Deinstitutionalization, anti-prison activism topic of Nov. 18 talk

November 14, 2013 | Events, UToday, — Languages, Literature and Social Sciences
By Kevin Bucher

Dr. Liat Ben-Moshe, UT assistant professor of disability studies, will give a talk discussing the activism behind abolishing the prison system in the Unites States as well as institutions for people labeled intellectually disabled.



The free, public event will take place Monday, Nov. 18, at 3:30 p.m. in the Canaday Center in Carlson Library.

Her talk is titled “Abolition Politics: Deinstitutionalization and Anti-Prison Activism in the U.S.” She will connect the activism behind closing down institutions for people known as intellectually disabled, as well as psychiatric hospitals and prisons.

Ben-Moshe believes attempting to reform prisons and institutions does not work and that a new approach is needed.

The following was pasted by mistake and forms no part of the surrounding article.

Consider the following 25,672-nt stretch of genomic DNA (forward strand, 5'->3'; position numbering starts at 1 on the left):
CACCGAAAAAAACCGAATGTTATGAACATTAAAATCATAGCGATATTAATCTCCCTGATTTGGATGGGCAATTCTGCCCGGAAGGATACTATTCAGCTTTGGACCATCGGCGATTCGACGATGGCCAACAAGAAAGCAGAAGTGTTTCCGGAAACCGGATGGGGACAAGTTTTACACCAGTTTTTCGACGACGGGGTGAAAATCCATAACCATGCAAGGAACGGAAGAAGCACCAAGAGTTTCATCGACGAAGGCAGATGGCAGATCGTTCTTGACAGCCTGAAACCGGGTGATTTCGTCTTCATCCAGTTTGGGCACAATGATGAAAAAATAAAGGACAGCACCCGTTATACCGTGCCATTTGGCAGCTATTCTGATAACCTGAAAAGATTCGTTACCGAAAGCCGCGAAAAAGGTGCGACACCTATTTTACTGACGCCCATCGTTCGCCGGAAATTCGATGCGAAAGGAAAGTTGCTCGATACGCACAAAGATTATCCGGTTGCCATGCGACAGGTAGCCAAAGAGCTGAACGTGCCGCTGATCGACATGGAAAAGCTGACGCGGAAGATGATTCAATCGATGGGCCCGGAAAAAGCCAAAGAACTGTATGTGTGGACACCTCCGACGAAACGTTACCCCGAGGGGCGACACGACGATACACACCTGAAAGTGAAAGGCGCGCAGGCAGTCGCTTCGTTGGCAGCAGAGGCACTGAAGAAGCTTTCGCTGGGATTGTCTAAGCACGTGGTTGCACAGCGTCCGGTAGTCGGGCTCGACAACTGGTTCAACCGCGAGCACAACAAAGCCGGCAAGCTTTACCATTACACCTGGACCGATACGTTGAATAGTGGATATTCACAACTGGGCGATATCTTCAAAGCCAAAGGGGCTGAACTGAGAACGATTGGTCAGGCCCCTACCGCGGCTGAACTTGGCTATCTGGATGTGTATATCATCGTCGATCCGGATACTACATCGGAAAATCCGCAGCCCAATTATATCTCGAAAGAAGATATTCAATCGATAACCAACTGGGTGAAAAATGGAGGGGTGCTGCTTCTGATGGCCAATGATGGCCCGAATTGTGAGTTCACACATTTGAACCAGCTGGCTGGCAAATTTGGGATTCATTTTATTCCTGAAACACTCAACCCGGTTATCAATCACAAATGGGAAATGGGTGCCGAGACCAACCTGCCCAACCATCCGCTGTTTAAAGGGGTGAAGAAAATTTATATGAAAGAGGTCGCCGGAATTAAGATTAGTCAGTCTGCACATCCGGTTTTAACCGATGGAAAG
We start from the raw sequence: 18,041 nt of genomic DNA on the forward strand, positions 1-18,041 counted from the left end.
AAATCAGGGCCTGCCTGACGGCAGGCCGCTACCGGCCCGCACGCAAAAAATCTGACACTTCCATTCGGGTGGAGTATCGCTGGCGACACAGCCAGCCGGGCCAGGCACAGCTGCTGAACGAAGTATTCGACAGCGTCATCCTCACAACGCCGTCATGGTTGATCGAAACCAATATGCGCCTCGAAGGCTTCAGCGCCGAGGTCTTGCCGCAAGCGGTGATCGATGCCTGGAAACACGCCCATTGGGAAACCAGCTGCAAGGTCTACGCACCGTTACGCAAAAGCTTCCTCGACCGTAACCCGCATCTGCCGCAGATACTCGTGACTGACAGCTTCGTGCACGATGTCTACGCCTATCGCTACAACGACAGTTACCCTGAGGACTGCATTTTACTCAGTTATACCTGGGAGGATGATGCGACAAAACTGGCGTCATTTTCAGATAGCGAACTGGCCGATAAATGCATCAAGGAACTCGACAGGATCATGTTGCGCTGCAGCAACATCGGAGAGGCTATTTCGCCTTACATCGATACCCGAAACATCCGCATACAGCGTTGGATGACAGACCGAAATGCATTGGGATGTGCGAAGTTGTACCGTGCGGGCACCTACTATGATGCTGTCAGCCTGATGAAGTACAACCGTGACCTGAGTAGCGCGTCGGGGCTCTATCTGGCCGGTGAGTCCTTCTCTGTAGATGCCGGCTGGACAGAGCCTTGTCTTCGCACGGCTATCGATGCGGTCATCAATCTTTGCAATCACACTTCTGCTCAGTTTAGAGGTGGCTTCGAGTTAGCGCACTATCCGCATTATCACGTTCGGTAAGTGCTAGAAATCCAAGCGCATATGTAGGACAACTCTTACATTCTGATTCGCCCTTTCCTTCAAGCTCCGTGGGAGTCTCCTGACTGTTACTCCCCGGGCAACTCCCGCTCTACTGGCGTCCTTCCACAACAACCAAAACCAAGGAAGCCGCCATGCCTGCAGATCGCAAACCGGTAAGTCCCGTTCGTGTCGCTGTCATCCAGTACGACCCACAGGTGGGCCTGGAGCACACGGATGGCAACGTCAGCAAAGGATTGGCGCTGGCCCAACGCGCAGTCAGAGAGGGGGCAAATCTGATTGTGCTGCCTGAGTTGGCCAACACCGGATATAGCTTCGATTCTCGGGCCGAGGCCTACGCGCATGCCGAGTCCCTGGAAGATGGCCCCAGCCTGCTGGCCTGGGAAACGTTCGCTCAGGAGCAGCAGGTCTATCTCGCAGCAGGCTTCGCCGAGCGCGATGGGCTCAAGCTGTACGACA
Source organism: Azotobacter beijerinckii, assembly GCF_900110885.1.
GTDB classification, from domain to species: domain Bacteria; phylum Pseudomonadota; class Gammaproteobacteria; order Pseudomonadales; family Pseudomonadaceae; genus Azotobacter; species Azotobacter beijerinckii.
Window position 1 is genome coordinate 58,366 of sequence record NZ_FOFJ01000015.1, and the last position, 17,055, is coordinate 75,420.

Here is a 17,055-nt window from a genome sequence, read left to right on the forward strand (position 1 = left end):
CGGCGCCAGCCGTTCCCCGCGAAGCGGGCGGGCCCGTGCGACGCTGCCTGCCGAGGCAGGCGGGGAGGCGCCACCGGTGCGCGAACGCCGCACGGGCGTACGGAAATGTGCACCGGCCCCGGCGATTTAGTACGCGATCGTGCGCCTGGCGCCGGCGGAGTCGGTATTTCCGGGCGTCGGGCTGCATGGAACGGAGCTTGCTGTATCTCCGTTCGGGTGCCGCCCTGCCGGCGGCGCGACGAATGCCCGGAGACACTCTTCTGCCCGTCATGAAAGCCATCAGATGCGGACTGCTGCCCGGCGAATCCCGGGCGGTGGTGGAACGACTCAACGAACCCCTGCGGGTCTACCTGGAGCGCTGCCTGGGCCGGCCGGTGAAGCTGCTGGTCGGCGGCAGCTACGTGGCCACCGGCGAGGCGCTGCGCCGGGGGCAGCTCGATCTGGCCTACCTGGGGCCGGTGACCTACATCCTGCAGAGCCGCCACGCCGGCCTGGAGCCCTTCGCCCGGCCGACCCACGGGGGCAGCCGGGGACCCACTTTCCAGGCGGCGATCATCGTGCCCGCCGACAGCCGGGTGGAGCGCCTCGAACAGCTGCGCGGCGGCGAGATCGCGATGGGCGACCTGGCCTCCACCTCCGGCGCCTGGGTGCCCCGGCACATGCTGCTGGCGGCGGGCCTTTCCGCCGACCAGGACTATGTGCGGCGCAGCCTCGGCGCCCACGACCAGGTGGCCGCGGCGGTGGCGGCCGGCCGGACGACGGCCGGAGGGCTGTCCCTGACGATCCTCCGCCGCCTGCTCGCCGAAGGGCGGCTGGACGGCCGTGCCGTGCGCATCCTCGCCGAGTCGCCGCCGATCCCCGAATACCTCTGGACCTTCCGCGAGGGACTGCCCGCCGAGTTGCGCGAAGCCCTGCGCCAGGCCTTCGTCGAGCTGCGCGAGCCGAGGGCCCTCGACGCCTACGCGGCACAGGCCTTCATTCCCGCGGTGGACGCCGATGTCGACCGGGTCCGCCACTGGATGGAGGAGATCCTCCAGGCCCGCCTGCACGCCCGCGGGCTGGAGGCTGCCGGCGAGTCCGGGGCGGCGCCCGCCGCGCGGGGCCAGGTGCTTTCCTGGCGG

“We don’t need to reform these places; we don’t need to make them prettier or have more education programs; we need to close them down,” Ben-Moshe said. “More radical approaches need to be taken as opposed to specific narrow approaches to issues of crime and disability.”

The talk is targeted to people who don’t really know anything about these fields, she added. One goal is to let people know what is happening in this country in terms of incarceration and institutionalization and also to educate them about the resilience of the activism around it.

Ben-Moshe began teaching at UT in August. Previously, she taught at the University of Illinois in Chicago. She obtained her doctorate from Syracuse University.

She said she came to UT because it is one of the few universities in the nation that has a disability studies program.

“Disability studies looks at disability from a non-medical perspective,” Ben-Moshe said. “It looks at disability as a culture, an identity, and the history of disability, like women and gender studies but for people with disabilities.

“I think it’s really important for people at The University of Toledo to understand how unique it is to have an opportunity to study with people who do this work because it doesn’t exist at all on most college campuses,” Ben-Moshe said.

For more information, contact the Disability Studies Program at 419.530.7244.

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